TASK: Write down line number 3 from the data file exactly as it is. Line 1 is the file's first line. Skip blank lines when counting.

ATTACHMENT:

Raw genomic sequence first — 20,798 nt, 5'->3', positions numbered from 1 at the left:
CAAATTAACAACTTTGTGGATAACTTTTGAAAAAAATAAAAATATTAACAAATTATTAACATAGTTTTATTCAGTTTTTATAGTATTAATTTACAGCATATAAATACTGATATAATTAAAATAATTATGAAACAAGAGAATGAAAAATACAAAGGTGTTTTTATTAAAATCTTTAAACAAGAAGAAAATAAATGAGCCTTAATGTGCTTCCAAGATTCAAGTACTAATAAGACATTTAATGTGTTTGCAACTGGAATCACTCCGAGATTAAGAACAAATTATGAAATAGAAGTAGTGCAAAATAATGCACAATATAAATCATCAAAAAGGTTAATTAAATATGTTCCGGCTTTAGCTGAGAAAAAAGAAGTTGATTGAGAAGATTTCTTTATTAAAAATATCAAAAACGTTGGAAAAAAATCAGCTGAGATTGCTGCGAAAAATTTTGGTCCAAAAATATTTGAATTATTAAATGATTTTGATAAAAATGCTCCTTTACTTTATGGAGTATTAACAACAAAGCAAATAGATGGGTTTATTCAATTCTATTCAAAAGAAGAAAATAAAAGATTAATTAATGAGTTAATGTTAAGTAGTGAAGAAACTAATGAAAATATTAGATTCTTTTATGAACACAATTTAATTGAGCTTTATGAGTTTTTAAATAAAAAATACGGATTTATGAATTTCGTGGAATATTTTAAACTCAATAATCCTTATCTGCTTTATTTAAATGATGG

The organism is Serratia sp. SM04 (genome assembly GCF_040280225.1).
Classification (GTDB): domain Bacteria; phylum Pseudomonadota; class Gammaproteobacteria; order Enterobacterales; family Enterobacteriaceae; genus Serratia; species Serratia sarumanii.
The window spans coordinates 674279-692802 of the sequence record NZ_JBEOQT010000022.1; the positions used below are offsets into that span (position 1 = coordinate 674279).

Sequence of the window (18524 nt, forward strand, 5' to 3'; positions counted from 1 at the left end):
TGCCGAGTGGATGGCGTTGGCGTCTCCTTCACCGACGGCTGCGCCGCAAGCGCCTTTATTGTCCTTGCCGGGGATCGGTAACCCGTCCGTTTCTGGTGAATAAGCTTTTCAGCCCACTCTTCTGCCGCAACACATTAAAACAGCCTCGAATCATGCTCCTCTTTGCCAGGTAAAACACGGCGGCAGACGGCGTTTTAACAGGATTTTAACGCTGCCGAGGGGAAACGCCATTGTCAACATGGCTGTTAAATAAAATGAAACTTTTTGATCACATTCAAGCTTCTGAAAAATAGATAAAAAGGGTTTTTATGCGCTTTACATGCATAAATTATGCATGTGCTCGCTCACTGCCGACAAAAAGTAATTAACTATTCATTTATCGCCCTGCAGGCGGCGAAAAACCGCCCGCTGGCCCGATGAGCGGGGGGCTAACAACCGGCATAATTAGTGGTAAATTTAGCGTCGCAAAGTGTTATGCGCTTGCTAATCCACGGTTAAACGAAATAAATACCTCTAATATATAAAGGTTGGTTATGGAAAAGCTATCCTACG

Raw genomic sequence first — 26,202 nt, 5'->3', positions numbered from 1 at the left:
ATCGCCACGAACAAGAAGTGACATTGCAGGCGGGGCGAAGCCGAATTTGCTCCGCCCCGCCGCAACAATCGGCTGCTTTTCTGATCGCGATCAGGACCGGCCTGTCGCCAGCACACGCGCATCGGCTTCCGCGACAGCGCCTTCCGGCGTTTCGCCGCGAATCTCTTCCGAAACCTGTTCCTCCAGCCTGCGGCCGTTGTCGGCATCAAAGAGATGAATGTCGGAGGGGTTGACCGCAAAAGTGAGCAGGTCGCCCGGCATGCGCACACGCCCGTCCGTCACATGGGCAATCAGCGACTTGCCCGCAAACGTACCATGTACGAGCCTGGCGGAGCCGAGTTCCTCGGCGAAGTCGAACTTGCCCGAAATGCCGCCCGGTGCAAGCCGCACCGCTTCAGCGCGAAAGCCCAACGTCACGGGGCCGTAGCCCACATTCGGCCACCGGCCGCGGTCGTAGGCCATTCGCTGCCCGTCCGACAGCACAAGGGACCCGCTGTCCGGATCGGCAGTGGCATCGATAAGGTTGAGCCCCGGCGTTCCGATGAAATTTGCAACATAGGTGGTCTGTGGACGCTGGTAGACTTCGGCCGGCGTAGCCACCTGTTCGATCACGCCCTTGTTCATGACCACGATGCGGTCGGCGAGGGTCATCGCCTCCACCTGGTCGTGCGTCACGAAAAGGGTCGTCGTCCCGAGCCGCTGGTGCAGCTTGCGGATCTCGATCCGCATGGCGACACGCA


The organism is Serratia sp. SM04 (genome assembly GCF_040280225.1).